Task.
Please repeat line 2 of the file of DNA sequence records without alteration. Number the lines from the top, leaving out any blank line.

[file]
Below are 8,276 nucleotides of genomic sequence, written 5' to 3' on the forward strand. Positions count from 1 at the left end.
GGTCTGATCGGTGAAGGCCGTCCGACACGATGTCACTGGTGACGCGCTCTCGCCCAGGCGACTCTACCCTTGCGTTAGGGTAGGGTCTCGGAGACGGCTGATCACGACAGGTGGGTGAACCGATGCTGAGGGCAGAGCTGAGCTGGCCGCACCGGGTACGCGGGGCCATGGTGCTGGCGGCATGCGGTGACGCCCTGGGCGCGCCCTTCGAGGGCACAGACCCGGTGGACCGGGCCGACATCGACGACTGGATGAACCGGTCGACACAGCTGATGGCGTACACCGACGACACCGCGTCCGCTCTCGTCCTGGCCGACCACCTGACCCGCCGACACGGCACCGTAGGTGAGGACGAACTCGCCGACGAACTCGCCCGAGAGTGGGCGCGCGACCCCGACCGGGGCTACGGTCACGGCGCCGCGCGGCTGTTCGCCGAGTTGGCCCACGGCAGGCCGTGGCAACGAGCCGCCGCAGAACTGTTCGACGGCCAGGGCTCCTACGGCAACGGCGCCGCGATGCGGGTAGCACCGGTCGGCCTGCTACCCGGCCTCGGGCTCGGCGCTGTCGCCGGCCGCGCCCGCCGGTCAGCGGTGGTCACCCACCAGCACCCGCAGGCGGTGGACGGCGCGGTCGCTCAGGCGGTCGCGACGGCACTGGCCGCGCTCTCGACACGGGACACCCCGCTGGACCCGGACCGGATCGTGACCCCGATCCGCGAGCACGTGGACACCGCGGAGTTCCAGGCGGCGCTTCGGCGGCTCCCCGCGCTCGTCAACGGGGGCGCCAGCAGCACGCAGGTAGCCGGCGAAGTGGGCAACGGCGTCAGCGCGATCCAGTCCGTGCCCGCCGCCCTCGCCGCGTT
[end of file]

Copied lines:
GGTCTGATCGGTGAAGGCCGTCCGACACGATGTCACTGGTGACGCGCTCTCGCCCAGGCGACTCTACCCTTGCGTTAGGGTAGGGTCTCGGAGACGGCTGATCACGACAGGTGGGTGAACCGATGCTGAGGGCAGAGCTGAGCTGGCCGCACCGGGTACGCGGGGCCATGGTGCTGGCGGCATGCGGTGACGCCCTGGGCGCGCCCTTCGAGGGCACAGACCCGGTGGACCGGGCCGACATCGACGACTGGATGAACCGGTCGACACAGCTGATGGCGTACACCGACGACACCGCGTCCGCTCTCGTCCTGGCCGACCACCTGACCCGCCGACACGGCACCGTAGGTGAGGACGAACTCGCCGACGAACTCGCCCGAGAGTGGGCGCGCGACCCCGACCGGGGCTACGGTCACGGCGCCGCGCGGCTGTTCGCCGAGTTGGCCCACGGCAGGCCGTGGCAACGAGCCGCCGCAGAACTGTTCGACGGCCAGGGCTCCTACGGCAACGGCGCCGCGATGCGGGTAGCACCGGTCGGCCTGCTACCCGGCCTCGGGCTCGGCGCTGTCGCCGGCCGCGCCCGCCGGTCAGCGGTGGTCACCCACCAGCACCCGCAGGCGGTGGACGGCGCGGTCGCTCAGGCGGTCGCGACGGCACTGGCCGCGCTCTCGACACGGGACACCCCGCTGGACCCGGACCGGATCGTGACCCCGATCCGCGAGCACGTGGACACCGCGGAGTTCCAGGCGGCGCTTCGGCGGCTCCCCGCGCTCGTCAACGGGGGCGCCAGCAGCACGCAGGTAGCCGGCGAAGTGGGCAACGGCGTCAGCGCGATCCAGTCCGTGCCCGCCGCCCTCGCCGCGTT